Earlier this year, when bitcoin’s price fell more than 60 percent from its record close, a less-noticed bitcoin figure also plunged: the number of daily transactions.
There are many explanations for the fall-off in trading, from software- to news-related. What’s less understood is why the level hasn’t recovered as bitcoin’s price made a 50 percent comeback since Feb. 5. That’s left some investors wondering whether the cryptocurrency is waning in popularity.
The average number of trades recorded daily has roughly dropped in half from the December highs and touched its lowest in two years last month, even as bitcoin became a household name and roared back to near $11,000.
The transaction data might be bad news for bitcoin bulls, according to Charles Morris, chief investment officer of Newscape Capital Group in London, who invests in cryptocurrencies. Trading and purchases on the bitcoin network, which can be measured by metrics like transaction volume, is indicative of price direction, he said.
“We had a hype-cycle and now it’s cooling down,” Morris, who’s working on a project that will facilitate price discovery in various cryptocurrencies, said by phone from London. “We just may be entering a bear market” for bitcoin.
Bitcoin is a digital currency that is not tied to a bank or government and allows users to spend money anonymously. The coins are created by users who “mine” them by lending computing power to verify other users’ transactions. They receive bitcoins in exchange. The coins also can be bought and sold on exchanges with U.S. dollars and other currencies.
Transactions plunged from a seven-day average of almost 400,000 in mid-December to about 200,000 this week, according to research firm Blockchain.info. The last time transactions were this low, the currency traded below $500.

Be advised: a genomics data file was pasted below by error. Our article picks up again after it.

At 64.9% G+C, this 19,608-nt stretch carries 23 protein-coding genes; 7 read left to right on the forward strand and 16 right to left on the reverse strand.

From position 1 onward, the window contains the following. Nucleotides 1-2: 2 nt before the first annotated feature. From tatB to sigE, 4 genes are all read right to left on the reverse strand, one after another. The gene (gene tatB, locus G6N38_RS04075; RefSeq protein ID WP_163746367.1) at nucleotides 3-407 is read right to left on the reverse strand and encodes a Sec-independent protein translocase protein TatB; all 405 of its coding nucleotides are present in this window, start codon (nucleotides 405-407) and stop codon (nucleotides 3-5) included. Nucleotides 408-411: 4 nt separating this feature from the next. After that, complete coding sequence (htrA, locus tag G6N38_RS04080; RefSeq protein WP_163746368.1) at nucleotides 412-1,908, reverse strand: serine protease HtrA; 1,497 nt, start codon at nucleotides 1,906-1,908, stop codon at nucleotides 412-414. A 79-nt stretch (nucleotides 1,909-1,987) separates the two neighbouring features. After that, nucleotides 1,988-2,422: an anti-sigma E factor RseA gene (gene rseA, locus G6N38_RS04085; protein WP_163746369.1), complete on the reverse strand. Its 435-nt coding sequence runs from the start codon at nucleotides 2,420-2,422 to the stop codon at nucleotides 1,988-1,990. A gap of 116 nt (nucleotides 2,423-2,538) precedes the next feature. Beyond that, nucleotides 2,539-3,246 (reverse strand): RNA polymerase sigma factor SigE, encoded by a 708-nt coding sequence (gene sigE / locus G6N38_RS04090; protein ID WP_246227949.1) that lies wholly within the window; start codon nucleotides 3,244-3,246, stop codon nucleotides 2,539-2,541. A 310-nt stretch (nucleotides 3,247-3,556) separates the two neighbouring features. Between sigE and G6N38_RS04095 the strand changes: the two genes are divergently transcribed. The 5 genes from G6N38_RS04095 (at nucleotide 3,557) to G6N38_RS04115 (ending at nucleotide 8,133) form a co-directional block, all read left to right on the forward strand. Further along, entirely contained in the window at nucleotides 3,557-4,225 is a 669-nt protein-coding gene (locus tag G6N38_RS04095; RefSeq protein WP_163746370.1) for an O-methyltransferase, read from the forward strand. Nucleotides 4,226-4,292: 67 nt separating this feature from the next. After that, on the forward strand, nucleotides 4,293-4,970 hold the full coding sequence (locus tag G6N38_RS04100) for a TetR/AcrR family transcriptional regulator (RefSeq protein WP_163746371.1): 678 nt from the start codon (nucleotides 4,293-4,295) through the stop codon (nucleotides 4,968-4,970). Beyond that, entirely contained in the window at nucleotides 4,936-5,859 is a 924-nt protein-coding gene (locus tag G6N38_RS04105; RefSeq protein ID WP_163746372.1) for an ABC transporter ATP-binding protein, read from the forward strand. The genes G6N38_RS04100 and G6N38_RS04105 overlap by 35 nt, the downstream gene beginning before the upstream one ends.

Transactions waiting to be officially recognized by the bitcoin network dropped from a seven-day average of 130 million bytes in early January to 35 million now.
Average transaction confirmation times have tumbled—though that might be in part because the technology that underlies bitcoin has already been adapted to address some of these delays. For example, a software enhancement known as the SegWit protocol, changing the way data is stored on the blockchain, was recently activated by Coinbase Inc., the largest U.S. cryptocurrency exchange.
Not everyone agrees that lower volumes signal trouble for bitcoin. It might be a healthy return to normality and signs that the market is maturing.
Should prices start rallying again, traders may well be coaxed back, according to David Drake, whose New York-based family office has more than $10 million in cryptocurrency and blockchain investments. He sees the currency soaring to $35,000 by the end of the year.
“We have a legacy of transactions being too slow and expensive, and it will take some time for people to forget,” Drake said by phone. “But they’ll come back.”
The decline in prices might itself be to blame for lower trading volumes in bitcoin. And websites that once allowed payment only in bitcoin now accept a much wider range of digital currencies, according to Kyle Samani, managing partner at crypto hedge fund Multicoin Capital. That makes alternative currencies more appealing than the first-mover in the space. A year ago, bitcoin’s market value was about 85 percent of the total sector. It’s now around 40 percent, according to website Coinmarketcap.com.
“Merchants, payment processors and online gambling are moving off of bitcoin,” Samani, who has $50 million allocated to the space, said in an email. “Our bitcoin position as a fund is small—I believe bitcoin is in the process of failing.”
Some businesses have jumped on the bitcoin bandwagon amid a flurry of media coverage. Overstock.com accepts payments in bitcoin, for example.
Still, its popularity is low compared with cash and cards, and many individuals and businesses won’t accept bitcoins for payments.•